They are among us. They look just like us, but they are not just like us. They are hosts to the Invaders, beings who lodge themselves inside human brains, controlling behaviour for their own primordial ends. The elderly lady beside you on the bus who smells faintly of cat-pee and mothballs – she could be one of Them. The student behind you, snuffling loudly and popping another Panadol from the packet – is he one? The orange girl nattering into her mobile with one hand, plucking fine white hairs out of her scarf with the other – is it her? Indeed, given the statistics, the chances are that at least one member of the CogSci class is host to behaviour-modifying t.gondii oocysts. Even you, gentle reader, could be one of Them.
There are a number of parasite species which control the behaviour of their hosts (here are a few examples). The brain parasite toxoplasma gondii is one of the most famous, renowned for its capacity to make rodents fear cats less. T.gondii has evolved this capacity because it can only complete its life-cycle in the body of a cat; in other mammals it re-encysts, forming an oocyst in the host’s brain. In humans, the effect of toxoplasma oocysts include ‘increased intelligence, superego strength and affectothymia’ in women, and ‘decreased intelligence, superego strength and novelty seeking in men’ (Lafferty, 2006: 2749). Infection, in some parts of the world, is quite rampant, and some estimates suggest that up to half the global population is infected. For example, 25% of the Irish population are infected, and 38% of all UK meat products contain toxoplasma cysts. Infection occurs through consumption of contaminated meat products or contact with kitty poo, among other means. Initial symptoms are brief and flu-like, and then everything seems normal again. And as if the individual consequences weren’t creepy enough, this paper by Kevin Lafferty suggests that human cultures, and thus, we may infer, the course of history, have been altered by toxoplasma.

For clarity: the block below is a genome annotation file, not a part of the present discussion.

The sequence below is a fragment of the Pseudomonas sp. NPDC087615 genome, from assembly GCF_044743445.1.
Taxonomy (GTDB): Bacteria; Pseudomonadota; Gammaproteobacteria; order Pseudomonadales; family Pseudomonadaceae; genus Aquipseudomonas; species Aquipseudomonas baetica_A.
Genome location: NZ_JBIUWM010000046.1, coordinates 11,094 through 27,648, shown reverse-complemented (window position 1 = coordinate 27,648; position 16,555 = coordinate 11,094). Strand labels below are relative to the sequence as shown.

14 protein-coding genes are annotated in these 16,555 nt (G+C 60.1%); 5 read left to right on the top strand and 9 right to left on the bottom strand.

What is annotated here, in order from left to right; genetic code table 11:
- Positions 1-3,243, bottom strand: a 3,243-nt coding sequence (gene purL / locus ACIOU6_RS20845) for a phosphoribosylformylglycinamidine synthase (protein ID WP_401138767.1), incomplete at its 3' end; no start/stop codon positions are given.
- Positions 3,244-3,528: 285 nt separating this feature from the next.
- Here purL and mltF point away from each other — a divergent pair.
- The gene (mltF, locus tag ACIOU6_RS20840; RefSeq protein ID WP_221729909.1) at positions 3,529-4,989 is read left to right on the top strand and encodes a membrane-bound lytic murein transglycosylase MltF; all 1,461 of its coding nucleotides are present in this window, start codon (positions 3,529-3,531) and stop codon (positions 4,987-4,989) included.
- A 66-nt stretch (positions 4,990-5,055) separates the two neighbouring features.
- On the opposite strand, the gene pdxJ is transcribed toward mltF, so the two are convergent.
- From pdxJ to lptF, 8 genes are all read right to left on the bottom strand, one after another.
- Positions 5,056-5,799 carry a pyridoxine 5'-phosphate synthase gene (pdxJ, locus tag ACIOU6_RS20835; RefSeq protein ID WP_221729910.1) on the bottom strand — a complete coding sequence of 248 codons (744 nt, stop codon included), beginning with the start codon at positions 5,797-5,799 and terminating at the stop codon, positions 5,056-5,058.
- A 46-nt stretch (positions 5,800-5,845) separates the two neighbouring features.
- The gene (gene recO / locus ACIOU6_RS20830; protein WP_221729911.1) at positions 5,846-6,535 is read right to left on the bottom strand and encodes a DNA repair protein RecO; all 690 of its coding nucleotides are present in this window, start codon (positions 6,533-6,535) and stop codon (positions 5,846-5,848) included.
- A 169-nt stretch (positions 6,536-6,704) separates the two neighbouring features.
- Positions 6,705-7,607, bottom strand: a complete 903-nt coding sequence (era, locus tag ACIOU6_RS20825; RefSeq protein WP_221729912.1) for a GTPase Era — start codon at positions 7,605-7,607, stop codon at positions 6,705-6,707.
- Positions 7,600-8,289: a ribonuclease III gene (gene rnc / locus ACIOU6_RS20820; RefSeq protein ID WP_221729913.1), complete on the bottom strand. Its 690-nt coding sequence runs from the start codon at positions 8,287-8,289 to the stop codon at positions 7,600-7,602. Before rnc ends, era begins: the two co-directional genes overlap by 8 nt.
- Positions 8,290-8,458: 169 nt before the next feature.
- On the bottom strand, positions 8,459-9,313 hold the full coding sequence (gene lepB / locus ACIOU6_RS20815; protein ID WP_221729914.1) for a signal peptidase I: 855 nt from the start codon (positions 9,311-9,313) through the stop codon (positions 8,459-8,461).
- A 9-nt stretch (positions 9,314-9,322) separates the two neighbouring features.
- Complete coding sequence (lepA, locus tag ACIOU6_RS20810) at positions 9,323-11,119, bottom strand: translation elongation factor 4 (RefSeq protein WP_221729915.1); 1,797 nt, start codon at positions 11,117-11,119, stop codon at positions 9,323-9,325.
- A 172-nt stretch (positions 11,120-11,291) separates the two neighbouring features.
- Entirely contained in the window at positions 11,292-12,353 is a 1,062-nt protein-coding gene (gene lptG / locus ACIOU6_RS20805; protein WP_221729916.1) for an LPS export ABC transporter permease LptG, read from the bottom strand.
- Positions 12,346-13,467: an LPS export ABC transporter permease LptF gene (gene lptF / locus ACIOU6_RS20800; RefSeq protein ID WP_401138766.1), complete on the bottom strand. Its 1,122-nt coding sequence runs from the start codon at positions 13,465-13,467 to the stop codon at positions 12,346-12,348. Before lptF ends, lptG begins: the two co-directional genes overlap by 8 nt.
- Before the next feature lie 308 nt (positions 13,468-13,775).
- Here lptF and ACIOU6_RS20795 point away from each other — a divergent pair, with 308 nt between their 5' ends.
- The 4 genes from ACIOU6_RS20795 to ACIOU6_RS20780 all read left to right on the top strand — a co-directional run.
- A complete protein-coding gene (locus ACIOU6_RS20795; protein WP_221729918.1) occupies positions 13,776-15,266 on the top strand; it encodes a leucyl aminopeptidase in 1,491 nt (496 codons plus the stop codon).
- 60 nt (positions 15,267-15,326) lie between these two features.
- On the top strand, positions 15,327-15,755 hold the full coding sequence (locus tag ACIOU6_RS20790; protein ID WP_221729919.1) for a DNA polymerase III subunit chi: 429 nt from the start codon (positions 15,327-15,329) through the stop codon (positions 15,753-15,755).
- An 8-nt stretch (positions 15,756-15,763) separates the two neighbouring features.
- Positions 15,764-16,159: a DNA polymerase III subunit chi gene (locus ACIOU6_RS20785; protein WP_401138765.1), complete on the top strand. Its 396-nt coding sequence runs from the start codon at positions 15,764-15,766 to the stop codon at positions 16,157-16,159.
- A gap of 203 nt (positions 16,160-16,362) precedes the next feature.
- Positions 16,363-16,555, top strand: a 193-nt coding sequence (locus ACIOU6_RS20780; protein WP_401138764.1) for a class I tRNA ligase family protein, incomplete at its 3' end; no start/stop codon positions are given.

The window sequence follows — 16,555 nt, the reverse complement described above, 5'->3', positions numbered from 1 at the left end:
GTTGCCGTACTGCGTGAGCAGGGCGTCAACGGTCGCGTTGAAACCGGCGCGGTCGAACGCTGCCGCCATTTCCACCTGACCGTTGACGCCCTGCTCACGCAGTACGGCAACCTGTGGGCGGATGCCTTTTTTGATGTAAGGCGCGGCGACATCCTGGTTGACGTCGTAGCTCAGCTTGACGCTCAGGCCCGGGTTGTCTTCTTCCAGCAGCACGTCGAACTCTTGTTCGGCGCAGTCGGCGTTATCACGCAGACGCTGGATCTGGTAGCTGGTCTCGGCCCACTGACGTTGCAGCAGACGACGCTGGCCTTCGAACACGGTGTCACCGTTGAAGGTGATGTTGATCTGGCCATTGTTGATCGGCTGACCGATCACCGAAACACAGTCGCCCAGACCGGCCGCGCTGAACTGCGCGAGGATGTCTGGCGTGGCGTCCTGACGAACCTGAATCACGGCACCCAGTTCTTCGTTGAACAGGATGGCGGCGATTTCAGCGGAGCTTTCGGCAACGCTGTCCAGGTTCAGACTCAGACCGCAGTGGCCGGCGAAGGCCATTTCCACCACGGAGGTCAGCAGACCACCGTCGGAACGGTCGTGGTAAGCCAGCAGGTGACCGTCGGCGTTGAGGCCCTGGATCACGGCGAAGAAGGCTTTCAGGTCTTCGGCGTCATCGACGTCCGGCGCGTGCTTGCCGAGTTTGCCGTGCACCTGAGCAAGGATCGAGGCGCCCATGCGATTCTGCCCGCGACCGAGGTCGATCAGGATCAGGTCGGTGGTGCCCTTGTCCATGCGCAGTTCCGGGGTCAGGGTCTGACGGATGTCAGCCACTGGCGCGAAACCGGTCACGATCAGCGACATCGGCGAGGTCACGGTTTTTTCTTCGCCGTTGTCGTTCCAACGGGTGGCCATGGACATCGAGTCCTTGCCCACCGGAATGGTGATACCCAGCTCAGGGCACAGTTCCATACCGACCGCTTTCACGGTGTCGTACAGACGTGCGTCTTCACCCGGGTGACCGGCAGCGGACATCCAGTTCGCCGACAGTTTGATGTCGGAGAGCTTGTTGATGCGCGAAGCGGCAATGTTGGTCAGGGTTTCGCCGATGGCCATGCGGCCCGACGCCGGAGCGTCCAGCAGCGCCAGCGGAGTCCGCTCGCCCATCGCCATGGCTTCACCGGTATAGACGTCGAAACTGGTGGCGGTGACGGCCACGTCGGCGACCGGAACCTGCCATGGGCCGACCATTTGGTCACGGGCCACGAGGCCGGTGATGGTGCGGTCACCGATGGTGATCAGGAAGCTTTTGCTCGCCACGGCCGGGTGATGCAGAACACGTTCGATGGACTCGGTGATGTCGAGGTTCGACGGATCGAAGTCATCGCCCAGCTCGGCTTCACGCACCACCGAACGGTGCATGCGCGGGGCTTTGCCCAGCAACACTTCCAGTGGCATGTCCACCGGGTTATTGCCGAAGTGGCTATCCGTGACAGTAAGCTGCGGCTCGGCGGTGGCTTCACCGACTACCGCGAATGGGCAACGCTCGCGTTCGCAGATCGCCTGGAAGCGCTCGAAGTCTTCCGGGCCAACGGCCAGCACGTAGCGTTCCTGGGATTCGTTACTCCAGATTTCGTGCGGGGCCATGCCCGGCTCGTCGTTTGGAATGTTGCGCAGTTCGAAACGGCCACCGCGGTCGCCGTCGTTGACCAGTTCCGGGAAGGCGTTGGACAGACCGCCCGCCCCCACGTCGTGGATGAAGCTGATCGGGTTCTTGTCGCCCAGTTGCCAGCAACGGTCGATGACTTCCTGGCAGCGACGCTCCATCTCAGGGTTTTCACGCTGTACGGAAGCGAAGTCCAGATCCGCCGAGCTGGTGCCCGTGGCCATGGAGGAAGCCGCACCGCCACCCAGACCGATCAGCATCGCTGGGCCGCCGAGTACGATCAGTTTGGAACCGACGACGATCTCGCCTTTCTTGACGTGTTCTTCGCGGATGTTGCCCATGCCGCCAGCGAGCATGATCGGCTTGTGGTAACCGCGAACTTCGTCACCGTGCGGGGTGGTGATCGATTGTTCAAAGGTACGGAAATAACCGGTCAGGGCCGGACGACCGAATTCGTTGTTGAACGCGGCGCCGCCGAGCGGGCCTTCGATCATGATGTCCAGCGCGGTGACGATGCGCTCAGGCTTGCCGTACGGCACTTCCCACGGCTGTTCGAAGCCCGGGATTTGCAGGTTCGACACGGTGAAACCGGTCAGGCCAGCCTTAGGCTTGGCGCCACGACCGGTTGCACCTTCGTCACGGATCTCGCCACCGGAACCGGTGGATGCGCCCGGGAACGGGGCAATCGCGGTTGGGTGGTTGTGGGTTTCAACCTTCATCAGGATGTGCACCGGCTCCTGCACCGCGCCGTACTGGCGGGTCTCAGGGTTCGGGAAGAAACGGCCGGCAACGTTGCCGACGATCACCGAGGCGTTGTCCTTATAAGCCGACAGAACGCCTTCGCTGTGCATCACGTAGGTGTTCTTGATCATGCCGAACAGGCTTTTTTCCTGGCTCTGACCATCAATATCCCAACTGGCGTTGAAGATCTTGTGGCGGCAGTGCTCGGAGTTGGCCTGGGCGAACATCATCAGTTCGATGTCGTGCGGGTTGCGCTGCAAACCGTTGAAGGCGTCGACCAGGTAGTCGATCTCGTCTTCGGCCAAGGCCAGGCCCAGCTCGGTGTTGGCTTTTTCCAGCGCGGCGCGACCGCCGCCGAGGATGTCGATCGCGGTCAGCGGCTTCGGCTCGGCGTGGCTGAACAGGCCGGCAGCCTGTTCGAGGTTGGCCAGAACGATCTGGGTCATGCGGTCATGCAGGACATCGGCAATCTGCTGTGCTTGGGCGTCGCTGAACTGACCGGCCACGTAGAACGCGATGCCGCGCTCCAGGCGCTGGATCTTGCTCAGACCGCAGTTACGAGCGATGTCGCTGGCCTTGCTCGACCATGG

‘Culture’ is probably one of the most vaguely defined terms around; in fact, you could even say it rivals ‘cognition’. Despite this vagueness, one thing most people would probably be comfortable enough asserting is that human culture is an almost exclusively human product - it is something that arises out of our nature, our collective history, our relationship to the world around us and our relationships with others. However, according to Lafferty, toxoplasma gondii may actually have affected the way human cultures have developed through the aggregation at the ‘national level’ of toxoplasma-induced personality changes which occur at the individual level. Lafferty found that, in western countries, increased toxoplasma prevalence correlated with cultural ‘neuroticism, novelty-avoidance and masculine domination’. I am not deeply convinced of the worth of these rather crude ‘cultural dimensions’, which seem redolent of 1930’s ‘Culture and Personality’ school anthropology, and it is also worth emphasising that the correlations did not hold for non-western societies, leading Lafferty to conclude that if toxoplasma does have an effect at the cultural level, it is likely only a very limited one (Japan, for example, has very low toxoplasma prevalence but very high ‘novelty avoidance’). However, cognitively speaking, three central points remain of interest. One is the implication that personalities are the product, not just of human beings, but of other organisms acting through human beings. Another is the idea that personalities can aggregate into group-level traits, which are presumably self-reinforcing. Thus, we are robbed of our Lutheran atomism from above and below. The last is what toxoplasma infection says about our notions of being unified agents in possession of ‘free will’.
Philosopher Daniel Dennett here eloquently expounds his view that the brain is, in fact, a chaos of competing agencies; each neuron constitutes an agent in its own right, and each screams to be heard above the clamour of its brothers. This view dissolves the individual into a legion and could be accused of wiping away any hope of free will, but at least we can still say that the sub-agents are in some sense native components of ‘ourselves’. It is initially alarming but ultimately bearable. Indeed, the idea that our behaviour is influenced by hidden agencies beneath the level of our experience has become fairly widely accepted since Freud, and as for personal unity, the great 18th century philosopher Hume famously claimed that the self was nothing but a bundle of perceptions. However the thought that a significant percentage of us are actually composite beings whose behaviour is influenced by invasive organisms lodged within our brains, microscopic cat-poo puppet masters against whom even the most reflective of tinfoil hats can offer no protection, is far more chilling.